McKenzie is a shooting enthusiast and is chair of the Parliamentary Friends of Shooting. She owns several shotguns and has taken part in hunting expeditions in New Zealand and Scotland. In 2015, she said that the National Firearms Agreement was “not perfect”, although she supports it in principle. McKenzie opposed the federal government’s import ban on the Adler A110 lever-action shotgun. In November 2016, she and John Williams crossed the floor to vote for a motion that would have overturned the ban; the motion was defeated 54–7. In the debate over the motion, she said that she was “not arguing for a weakening of gun laws and I never have”.
McKenzie is opposed to same-sex marriage and publicly campaigned for the “No” vote in the Australian Marriage Law Postal Survey. In 2015, she promised “to oppose any such bill which seeks to legislate for same-sex marriage”, but also stated that she supported allowing a conscience vote on the issue. She abstained from voting on the Marriage Amendment (Definition and Religious Freedoms) Act 2017, which legalized same-sex marriage. McKenzie’s younger brother Alastair is gay and has publicly confronted her on her views on several occasions, including in a letter to the Bendigo Advertiser and in an appearance on the panel discussion program Q&A.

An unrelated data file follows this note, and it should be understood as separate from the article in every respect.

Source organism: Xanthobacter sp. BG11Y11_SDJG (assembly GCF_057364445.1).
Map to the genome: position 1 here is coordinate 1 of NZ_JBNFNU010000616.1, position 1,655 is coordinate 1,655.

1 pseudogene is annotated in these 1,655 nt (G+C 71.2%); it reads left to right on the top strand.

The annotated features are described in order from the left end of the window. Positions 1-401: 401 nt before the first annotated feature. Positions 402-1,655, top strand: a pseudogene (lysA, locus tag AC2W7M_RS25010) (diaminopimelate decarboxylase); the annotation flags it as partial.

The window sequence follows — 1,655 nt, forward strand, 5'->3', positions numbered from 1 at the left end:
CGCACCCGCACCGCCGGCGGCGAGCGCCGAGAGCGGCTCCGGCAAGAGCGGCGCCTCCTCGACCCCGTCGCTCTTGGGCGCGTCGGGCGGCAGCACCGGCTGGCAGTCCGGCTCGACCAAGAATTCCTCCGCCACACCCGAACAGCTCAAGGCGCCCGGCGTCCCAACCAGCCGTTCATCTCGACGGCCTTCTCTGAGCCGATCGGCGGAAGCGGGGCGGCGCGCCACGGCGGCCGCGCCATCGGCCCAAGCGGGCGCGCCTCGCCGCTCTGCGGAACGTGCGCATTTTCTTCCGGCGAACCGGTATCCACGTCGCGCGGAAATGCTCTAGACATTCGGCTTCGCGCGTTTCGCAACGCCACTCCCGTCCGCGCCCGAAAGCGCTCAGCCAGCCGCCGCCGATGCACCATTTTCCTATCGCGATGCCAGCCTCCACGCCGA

— Inside Canberra (@inside_canberra) May 26, 2019
McKenzie has four children from her first marriage, which ended in divorce. Since 2015, she has been in a long-distance relationship with David Bennett, a member of the New Zealand Parliament.